If Barkley emerges from his opportunity as a serviceable NFL quarterback, that’s good. But this year was about Cutler, a prove-it year for a quarterback with a favorable contract going forward. But while thumb and shoulder injuries gave looks to Barkley and Brian Hoyer, those weren’t what the franchise needed. Cutler’s truncated body of work (is the “real” Cutler the Minnesota Jay or the Tampa Bay Jay?) didn’t “prove” anything the Bears needed proven at their most critical position.

It would be speculation to muse on whether Cutler might have played his way into the plan with five good games to finish the season. Even if not, Cutler may have played his way into possibly some trade value. A 33-year-old QB finishing a two-injury season on IR has little, if any. The Bears do not need to make a final roster decision until the first game Sunday in September, at which point Cutler’s $12.5 million base salary would become guaranteed, although Cutler still being a Bear at that point is the longest of shots.

Wide receiver

Kevin White has caught 19 passes and played in just four games in the two seasons since the Bears made him the No. 7 pick overall in 2015. Meredith or Marquess Wilson may be nuggets, but White’s broken leg left the Bears and the young man in limbo.

The Bears don’t know what they have in White. They know a little about what they have in Jeffery, but his four-game suspension hits in a season with him on pace for his lowest totals since his rookie season. The Jeffery issue has not been resolved, and progress by Meredith or Wilson, while positives, do not project into a tipping point in this position group.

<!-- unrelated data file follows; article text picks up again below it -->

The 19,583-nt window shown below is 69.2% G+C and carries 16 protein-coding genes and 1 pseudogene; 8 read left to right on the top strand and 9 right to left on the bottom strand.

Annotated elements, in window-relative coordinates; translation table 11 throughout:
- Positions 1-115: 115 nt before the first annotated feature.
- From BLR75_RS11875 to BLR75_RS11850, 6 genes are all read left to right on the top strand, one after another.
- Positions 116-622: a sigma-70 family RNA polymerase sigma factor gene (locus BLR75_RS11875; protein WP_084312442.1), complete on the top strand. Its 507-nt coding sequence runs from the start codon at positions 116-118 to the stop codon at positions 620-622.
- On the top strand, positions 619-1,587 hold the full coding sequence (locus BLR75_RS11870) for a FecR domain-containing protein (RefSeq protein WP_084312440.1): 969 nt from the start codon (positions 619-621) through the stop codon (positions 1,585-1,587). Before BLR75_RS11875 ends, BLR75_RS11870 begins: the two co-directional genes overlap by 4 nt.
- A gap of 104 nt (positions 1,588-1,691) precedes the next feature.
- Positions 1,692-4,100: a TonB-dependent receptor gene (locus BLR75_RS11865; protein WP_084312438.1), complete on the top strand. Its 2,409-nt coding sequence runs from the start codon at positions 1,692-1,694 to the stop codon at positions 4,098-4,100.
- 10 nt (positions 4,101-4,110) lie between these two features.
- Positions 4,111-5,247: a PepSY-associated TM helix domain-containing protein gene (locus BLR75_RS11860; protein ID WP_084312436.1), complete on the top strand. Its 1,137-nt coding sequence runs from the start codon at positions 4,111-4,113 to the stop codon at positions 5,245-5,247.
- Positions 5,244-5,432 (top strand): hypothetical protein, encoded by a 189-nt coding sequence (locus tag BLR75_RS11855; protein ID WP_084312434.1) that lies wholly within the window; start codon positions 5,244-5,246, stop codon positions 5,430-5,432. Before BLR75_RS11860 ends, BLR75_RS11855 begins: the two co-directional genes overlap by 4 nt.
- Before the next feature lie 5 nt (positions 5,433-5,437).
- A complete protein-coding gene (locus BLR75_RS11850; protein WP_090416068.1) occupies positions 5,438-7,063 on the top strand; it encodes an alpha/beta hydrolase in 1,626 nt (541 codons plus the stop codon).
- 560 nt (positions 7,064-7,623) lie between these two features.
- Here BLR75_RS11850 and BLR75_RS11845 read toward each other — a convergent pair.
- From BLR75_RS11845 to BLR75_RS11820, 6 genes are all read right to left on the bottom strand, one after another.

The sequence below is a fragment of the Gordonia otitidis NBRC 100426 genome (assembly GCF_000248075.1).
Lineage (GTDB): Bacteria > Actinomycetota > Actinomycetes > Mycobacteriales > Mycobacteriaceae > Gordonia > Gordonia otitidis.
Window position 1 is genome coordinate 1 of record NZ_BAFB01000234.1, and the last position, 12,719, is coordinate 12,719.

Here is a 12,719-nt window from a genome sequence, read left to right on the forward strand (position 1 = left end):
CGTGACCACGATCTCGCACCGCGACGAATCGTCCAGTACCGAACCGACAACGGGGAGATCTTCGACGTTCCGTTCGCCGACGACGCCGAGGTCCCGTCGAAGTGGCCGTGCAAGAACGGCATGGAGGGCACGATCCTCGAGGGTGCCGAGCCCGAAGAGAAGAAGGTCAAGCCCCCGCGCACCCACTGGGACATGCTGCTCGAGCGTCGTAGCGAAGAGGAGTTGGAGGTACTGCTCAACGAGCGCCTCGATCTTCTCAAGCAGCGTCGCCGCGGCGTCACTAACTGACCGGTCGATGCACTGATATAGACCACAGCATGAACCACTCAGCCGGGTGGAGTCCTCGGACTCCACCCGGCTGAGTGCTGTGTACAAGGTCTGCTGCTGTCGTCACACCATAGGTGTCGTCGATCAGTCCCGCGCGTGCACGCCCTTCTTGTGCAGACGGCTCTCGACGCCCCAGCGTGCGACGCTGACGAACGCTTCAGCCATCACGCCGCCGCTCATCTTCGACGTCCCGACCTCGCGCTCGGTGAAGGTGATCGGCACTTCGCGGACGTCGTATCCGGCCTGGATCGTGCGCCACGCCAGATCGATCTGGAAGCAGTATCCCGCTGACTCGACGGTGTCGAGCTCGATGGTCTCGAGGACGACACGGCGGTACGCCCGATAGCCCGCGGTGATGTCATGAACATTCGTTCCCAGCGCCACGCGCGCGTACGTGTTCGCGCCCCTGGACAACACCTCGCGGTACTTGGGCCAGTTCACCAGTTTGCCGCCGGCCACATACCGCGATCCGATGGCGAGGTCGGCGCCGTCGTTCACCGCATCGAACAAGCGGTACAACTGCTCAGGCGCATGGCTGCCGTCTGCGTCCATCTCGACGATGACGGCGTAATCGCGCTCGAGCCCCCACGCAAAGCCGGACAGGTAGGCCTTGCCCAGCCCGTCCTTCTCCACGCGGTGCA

Cornerback

How sold the new coaching has been on Fuller as a starting corner is unclear. He hadn’t missed a game in his two seasons and played 99 percent of opponents’ snaps last year. But defensive coordinator Vic Fangio called Fuller out early in the 2015 season and Fuller was benched for some of the Arizona game. Fuller rebounded to a level of respectability and finished fifth in tackles (56) and led the Bears with two interceptions.

Fuller has been out since mid-August when he needed knee surgery. His absence has given extended looks and some starts to Jacoby Glenn, Bryce Callahan and Cre’Von LeBlanc.

But the Bears needed to achieve clarity with Fuller. They will face an extensive decision on whether to pick up the fifth-year option on his rookie contract. The Falcons paid $8 million on the option for 2013 first-round cornerback Desmond Trufant, the 22nd pick of that draft. If Fuller manages to practice his way onto the active roster this Sunday, it will still give the Bears just five games to make a decision on Fuller, the 14th pick of the 2014 draft.